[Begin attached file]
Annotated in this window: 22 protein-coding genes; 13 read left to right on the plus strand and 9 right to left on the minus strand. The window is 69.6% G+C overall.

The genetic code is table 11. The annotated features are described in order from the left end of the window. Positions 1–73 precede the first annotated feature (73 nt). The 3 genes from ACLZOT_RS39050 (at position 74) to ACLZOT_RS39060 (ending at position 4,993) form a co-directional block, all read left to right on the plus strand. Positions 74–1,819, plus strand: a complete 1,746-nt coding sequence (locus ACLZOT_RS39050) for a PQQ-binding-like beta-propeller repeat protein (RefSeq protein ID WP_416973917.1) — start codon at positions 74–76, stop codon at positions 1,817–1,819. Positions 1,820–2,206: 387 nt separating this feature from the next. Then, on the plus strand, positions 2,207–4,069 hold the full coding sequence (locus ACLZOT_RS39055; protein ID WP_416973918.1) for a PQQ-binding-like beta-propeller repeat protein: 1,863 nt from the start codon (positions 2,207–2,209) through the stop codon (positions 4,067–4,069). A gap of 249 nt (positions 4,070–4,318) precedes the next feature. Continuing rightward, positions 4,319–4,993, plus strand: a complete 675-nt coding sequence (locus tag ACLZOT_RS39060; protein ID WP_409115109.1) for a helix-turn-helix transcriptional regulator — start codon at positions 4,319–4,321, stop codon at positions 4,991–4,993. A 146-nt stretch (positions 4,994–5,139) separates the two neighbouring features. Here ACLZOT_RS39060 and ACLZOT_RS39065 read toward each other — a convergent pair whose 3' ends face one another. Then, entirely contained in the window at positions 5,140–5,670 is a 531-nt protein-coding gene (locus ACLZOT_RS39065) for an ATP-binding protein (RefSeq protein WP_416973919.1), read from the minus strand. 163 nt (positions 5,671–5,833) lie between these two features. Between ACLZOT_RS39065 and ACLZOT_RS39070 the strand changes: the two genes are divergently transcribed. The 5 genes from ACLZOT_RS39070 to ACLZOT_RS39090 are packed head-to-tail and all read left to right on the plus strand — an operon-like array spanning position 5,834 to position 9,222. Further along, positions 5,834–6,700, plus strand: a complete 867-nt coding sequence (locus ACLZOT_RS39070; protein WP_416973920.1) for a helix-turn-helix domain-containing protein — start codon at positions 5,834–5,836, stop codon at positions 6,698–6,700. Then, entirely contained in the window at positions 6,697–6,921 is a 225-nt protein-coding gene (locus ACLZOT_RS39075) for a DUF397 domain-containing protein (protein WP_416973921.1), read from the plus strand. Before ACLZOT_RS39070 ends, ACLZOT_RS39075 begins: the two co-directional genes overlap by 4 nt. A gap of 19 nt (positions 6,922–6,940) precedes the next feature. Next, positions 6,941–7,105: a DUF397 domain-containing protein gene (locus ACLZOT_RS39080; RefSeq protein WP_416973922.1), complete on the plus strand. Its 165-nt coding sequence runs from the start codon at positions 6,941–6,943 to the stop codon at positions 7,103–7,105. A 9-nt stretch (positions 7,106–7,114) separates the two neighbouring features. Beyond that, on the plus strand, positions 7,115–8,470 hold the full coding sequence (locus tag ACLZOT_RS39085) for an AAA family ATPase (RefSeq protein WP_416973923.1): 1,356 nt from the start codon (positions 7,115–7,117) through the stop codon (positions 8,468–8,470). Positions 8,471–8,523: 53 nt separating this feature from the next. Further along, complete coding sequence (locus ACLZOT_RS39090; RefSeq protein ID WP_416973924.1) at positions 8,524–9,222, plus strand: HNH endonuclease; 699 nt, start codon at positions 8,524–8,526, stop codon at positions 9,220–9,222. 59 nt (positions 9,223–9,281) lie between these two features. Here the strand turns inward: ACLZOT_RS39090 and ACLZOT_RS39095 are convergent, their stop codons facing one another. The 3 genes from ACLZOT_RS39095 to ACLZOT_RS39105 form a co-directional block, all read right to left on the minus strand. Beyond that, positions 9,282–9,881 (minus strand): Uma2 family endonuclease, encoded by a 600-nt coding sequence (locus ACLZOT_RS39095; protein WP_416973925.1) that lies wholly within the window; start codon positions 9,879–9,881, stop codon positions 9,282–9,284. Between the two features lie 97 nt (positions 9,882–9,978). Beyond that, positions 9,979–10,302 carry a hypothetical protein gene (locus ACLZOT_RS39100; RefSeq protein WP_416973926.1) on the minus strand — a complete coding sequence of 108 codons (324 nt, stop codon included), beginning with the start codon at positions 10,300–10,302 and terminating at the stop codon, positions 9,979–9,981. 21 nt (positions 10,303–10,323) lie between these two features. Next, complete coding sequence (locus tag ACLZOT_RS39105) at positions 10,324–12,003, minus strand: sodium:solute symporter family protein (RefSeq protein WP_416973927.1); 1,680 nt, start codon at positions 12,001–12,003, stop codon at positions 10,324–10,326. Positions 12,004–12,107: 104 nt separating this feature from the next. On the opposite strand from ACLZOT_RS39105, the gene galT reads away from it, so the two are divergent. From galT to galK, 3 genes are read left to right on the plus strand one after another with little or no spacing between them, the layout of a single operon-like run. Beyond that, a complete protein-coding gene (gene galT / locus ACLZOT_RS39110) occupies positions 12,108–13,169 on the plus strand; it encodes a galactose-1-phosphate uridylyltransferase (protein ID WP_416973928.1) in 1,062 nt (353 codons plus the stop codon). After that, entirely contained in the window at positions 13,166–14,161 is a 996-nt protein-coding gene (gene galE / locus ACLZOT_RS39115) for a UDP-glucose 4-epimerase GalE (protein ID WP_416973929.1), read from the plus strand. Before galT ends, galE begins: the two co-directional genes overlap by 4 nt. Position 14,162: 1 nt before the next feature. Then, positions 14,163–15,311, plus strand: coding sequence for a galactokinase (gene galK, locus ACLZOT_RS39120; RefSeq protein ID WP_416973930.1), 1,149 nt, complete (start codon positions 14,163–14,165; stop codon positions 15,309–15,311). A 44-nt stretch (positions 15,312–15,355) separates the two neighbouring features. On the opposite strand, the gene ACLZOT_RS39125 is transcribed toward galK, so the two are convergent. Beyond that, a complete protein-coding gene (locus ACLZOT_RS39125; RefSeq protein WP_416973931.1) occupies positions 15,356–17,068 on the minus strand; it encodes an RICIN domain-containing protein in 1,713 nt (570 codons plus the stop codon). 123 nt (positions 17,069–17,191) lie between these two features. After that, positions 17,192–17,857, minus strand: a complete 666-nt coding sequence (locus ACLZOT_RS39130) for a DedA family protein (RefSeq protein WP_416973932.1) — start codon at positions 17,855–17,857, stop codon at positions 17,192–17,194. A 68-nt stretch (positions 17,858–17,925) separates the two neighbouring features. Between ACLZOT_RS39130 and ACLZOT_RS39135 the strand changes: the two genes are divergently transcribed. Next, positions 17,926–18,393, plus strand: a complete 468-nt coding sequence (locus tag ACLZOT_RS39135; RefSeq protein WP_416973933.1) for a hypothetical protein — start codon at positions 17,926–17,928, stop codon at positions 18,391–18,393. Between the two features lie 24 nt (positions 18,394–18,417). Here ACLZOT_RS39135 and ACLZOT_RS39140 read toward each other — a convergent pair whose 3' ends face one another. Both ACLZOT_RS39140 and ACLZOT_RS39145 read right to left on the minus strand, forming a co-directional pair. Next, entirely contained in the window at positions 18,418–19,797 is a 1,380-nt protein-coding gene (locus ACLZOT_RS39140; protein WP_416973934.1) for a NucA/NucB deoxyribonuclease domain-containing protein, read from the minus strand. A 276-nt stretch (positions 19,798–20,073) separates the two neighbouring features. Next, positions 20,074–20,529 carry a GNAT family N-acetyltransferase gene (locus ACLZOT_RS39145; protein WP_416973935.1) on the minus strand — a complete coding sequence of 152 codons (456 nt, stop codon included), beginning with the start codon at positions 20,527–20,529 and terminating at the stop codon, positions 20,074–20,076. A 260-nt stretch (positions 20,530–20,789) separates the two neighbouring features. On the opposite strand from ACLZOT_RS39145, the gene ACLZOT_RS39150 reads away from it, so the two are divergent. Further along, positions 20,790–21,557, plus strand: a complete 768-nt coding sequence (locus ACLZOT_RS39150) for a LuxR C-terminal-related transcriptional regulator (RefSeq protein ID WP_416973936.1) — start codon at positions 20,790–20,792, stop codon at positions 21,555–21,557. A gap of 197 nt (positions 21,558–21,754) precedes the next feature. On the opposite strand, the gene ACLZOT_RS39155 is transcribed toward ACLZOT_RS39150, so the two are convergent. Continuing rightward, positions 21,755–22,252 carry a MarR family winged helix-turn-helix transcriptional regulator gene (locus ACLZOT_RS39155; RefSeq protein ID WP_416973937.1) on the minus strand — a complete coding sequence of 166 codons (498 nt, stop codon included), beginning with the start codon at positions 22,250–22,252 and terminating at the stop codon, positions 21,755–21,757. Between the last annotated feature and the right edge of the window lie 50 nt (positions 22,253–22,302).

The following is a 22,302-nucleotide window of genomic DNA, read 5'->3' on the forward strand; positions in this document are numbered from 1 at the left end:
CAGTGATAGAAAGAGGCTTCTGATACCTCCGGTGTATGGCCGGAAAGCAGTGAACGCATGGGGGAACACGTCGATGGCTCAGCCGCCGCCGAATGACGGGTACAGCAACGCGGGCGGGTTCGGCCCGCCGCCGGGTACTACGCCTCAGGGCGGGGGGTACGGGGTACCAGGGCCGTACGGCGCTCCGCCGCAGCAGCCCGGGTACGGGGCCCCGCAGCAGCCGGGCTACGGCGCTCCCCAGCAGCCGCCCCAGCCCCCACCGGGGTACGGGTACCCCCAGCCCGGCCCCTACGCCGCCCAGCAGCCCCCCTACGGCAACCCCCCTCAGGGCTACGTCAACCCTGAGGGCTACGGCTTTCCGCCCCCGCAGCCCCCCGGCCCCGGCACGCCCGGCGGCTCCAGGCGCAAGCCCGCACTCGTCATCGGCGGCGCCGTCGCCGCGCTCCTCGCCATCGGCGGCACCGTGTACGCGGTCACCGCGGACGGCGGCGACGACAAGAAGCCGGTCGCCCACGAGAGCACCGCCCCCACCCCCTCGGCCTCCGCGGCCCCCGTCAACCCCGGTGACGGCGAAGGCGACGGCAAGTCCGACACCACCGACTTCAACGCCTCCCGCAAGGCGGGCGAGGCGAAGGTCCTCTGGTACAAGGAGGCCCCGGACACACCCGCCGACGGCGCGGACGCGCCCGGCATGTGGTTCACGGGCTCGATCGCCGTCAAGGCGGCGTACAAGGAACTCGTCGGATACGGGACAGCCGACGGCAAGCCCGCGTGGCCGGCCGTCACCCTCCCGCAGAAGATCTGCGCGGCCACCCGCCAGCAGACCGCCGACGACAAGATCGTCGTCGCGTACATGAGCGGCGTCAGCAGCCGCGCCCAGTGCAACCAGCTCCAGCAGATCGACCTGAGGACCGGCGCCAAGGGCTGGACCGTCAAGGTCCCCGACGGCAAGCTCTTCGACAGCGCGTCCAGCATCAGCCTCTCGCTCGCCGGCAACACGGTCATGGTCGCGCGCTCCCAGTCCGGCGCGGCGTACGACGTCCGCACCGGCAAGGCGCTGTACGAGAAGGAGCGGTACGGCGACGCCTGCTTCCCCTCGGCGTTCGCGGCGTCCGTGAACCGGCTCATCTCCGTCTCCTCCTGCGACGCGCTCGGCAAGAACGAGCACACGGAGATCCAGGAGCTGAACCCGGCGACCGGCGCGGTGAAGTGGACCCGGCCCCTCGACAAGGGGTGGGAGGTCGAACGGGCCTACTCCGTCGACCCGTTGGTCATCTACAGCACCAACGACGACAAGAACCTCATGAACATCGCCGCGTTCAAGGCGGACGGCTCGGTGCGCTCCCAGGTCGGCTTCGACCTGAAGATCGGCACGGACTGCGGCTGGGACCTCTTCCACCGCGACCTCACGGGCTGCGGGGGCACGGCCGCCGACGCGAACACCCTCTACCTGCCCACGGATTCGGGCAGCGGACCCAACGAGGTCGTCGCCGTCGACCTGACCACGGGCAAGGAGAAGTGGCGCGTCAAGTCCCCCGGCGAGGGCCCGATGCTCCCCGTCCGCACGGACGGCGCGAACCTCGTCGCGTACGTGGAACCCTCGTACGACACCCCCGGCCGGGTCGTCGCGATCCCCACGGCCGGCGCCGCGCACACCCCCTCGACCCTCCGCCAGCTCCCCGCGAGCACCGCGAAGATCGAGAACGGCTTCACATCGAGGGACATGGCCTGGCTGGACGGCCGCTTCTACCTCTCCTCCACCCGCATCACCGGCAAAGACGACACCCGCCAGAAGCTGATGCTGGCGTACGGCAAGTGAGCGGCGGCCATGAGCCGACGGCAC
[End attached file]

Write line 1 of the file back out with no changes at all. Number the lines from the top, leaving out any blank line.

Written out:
Annotated in this window: 22 protein-coding genes; 13 read left to right on the plus strand and 9 right to left on the minus strand. The window is 69.6% G+C overall.